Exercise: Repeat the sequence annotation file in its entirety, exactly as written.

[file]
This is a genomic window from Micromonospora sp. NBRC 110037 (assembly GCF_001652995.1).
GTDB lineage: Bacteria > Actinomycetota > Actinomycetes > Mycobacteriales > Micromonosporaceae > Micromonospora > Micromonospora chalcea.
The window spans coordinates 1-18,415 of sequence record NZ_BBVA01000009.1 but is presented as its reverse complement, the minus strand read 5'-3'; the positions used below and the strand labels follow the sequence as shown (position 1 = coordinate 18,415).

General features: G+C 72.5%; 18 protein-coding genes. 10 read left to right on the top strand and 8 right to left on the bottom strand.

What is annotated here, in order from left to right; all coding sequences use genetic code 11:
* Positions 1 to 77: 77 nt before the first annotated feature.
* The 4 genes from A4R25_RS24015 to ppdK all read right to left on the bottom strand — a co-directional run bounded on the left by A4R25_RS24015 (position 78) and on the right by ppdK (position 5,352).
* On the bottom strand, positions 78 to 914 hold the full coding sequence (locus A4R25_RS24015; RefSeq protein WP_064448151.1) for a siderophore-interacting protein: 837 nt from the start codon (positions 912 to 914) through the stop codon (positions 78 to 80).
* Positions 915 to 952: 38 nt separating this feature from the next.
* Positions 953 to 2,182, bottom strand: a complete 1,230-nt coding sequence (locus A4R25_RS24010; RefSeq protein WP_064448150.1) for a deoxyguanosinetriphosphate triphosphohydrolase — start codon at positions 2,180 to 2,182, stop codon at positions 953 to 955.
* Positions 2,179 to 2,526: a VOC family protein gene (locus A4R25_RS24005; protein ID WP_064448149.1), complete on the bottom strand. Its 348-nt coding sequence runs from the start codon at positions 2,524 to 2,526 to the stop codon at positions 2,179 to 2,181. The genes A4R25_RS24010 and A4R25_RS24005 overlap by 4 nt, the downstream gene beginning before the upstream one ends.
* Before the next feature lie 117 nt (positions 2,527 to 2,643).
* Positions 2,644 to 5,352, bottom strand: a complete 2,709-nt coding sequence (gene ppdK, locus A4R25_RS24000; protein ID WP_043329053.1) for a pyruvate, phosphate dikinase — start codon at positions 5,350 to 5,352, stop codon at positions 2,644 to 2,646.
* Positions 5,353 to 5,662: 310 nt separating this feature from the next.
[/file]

This is a genomic window from Micromonospora sp. NBRC 110037 (assembly GCF_001652995.1).
GTDB lineage: Bacteria > Actinomycetota > Actinomycetes > Mycobacteriales > Micromonosporaceae > Micromonospora > Micromonospora chalcea.
The window spans coordinates 1-18,415 of sequence record NZ_BBVA01000009.1 but is presented as its reverse complement, the minus strand read 5'-3'; the positions used below and the strand labels follow the sequence as shown (position 1 = coordinate 18,415).

General features: G+C 72.5%; 18 protein-coding genes. 10 read left to right on the top strand and 8 right to left on the bottom strand.

What is annotated here, in order from left to right; all coding sequences use genetic code 11:
* Positions 1 to 77: 77 nt before the first annotated feature.
* The 4 genes from A4R25_RS24015 to ppdK all read right to left on the bottom strand — a co-directional run bounded on the left by A4R25_RS24015 (position 78) and on the right by ppdK (position 5,352).
* On the bottom strand, positions 78 to 914 hold the full coding sequence (locus A4R25_RS24015; RefSeq protein WP_064448151.1) for a siderophore-interacting protein: 837 nt from the start codon (positions 912 to 914) through the stop codon (positions 78 to 80).
* Positions 915 to 952: 38 nt separating this feature from the next.
* Positions 953 to 2,182, bottom strand: a complete 1,230-nt coding sequence (locus A4R25_RS24010; RefSeq protein WP_064448150.1) for a deoxyguanosinetriphosphate triphosphohydrolase — start codon at positions 2,180 to 2,182, stop codon at positions 953 to 955.
* Positions 2,179 to 2,526: a VOC family protein gene (locus A4R25_RS24005; protein ID WP_064448149.1), complete on the bottom strand. Its 348-nt coding sequence runs from the start codon at positions 2,524 to 2,526 to the stop codon at positions 2,179 to 2,181. The genes A4R25_RS24010 and A4R25_RS24005 overlap by 4 nt, the downstream gene beginning before the upstream one ends.
* Before the next feature lie 117 nt (positions 2,527 to 2,643).
* Positions 2,644 to 5,352, bottom strand: a complete 2,709-nt coding sequence (gene ppdK, locus A4R25_RS24000; protein ID WP_043329053.1) for a pyruvate, phosphate dikinase — start codon at positions 5,350 to 5,352, stop codon at positions 2,644 to 2,646.
* Positions 5,353 to 5,662: 310 nt separating this feature from the next.